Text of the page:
Food insecurity is taking a toll on the nutrition of this population with 400,000 children under-five are suffering severe acute malnutrition. UNICEF warns that children are likely to die if they not receive health, nutrition, and water and sanitation support.
The WFP warns that insufficient funding could result in a further deterioration of food security in Kasai.
Due to violence and insecurity, the Northeastern Nigerian states of Borno, Yobe and Adamawa have seen a mass displacement and migration of people. A reported 1.62 million displaced people are living in camps or host communities within Nigeria while tens of thousands are seeking refuge in neighboring countries. People are starting to return back to their homes and require humanitarian assistance.
Violence has also resulted in increased food insecurity with an estimated 450,000 children severely malnourished. The humanitarian response throughout 2017 managed to stave off famine but requires continued humanitarian response and funding through 2018.Continued insecurity, poor roads and population movements are some of the challenges faced by humanitarian responders.
Humanitarian assistance to Northeastern Nigeria is expected to end in May when operations run out of funds.
In 2017, Somalia has experienced looming famine in the aftermath of an unprecedented drought due to several failed rainy seasons. This situation was further compounded by continued conflict that forced many to flee their homes. The humanitarian community successfully averted a likely famine in 2017 with record high levels of funding- the largest amount contributed to Somalia in its history. These resources permitted humanitarian agencies to reach more than 3 million people each month with live-saving assistance. It was also able to contain two infectious disease outbreaks- measles and cholera.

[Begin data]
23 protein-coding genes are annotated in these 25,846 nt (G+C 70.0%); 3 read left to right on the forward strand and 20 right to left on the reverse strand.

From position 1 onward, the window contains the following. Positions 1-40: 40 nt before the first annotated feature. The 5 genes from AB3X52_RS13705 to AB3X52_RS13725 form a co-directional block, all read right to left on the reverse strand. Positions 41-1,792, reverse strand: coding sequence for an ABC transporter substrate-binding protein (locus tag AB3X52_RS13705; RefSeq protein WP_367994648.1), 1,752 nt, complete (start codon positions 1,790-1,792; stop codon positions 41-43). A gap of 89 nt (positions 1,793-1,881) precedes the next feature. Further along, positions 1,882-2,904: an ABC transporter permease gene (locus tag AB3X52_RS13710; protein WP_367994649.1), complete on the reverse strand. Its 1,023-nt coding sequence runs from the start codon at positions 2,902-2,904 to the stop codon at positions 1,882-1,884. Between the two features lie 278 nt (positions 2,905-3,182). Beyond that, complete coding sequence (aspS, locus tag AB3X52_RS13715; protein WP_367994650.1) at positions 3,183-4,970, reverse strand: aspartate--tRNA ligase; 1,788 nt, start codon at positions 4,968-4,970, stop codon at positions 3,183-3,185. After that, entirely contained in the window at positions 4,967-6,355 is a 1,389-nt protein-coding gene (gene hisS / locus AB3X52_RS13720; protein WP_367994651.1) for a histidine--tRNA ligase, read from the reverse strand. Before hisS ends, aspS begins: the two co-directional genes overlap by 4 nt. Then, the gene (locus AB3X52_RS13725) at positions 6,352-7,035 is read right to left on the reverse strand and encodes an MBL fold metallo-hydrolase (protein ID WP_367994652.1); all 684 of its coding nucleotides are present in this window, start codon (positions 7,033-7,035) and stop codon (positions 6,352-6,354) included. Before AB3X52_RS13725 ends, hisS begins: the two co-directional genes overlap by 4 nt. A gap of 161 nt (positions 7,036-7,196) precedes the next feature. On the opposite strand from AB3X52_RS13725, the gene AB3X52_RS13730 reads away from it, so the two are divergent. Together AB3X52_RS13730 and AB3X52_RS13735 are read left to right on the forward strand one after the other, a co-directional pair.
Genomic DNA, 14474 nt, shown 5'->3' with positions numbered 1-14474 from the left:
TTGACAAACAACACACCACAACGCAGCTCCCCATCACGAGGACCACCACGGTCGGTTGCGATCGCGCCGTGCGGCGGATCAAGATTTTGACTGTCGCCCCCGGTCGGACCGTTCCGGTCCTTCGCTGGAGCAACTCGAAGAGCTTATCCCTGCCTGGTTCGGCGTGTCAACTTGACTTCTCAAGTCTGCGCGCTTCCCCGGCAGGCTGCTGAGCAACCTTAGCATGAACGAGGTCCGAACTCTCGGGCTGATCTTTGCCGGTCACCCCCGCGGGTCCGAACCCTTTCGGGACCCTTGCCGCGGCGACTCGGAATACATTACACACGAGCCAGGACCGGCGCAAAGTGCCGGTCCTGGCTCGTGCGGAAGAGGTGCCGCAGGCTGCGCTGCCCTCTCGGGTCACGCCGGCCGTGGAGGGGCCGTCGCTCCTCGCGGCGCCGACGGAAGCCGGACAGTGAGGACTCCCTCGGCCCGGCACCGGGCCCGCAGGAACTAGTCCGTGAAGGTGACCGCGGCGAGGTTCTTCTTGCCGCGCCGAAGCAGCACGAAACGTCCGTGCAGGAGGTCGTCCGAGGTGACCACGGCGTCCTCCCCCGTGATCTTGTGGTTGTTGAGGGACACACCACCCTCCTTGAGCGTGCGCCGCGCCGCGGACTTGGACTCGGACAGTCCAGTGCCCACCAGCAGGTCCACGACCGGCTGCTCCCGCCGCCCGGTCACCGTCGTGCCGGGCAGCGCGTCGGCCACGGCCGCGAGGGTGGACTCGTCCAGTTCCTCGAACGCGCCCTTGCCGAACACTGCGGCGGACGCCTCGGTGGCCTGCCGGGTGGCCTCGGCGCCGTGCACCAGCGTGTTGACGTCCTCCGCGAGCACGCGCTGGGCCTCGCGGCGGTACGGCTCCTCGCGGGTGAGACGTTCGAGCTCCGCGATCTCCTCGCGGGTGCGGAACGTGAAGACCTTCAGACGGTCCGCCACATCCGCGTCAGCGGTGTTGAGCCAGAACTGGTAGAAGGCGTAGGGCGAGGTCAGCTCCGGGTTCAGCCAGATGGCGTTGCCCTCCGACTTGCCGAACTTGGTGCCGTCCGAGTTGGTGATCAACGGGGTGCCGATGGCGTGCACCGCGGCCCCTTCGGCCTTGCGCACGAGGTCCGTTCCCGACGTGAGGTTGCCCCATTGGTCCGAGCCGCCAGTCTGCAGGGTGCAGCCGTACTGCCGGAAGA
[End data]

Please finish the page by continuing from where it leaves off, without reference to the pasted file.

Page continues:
However, OCHA warns that Somalia has not yet overcome the gravest threat in some areas of the country and the factors that caused its vulnerability and the need for life-saving assistance- drought-induced displacement, conflict and limited access to basic services- still persist and drive humanitarian needs in 2018.
As such, humanitarian aid must continue while an effort must be made to plan for and establish longer-term solutions that deal with the causes of vulnerability. This thinking is embodied in OCHA’s 2018 Somalia Humanitarian Response Plan that aims to prioritize immediate relief operations in areas where a significant number of people are in Crisis and Emergency (IPC Phases 3 and 4). At the same time, humanitarians will work to address the underlying causes of recurring crises in Somalia.
The WFP has resumed the integrated rapid response mechanism (IRRM) and has seven team deploying life-saving food and nutrition assistance to 96,633 people, including 17,370 children under-five. The WFP will launch an additional 26 missions in the coming six weeks to increase its assistance to 400,000 people.
Countries to watch:
#DontForgetFriday/Forgotten Food Crises
These resources constitute a call to action to global advocates on food, hunger and malnutrition to encourage them to raise awareness around the on-going global food crises. With the #DontForgetFriday, the Hub intends to start a global movement of people who highlight on-going food crises each week as to increase the visibility of these forgotten crises and increase pressure on parties to resolve these crises.
The information included in this food crisis update has been sourced from WFP and OCHA press releases and situation reports as of January 2018.
Please find resources below to promote key messages and information relating to the current state of food crises as well as previous updates.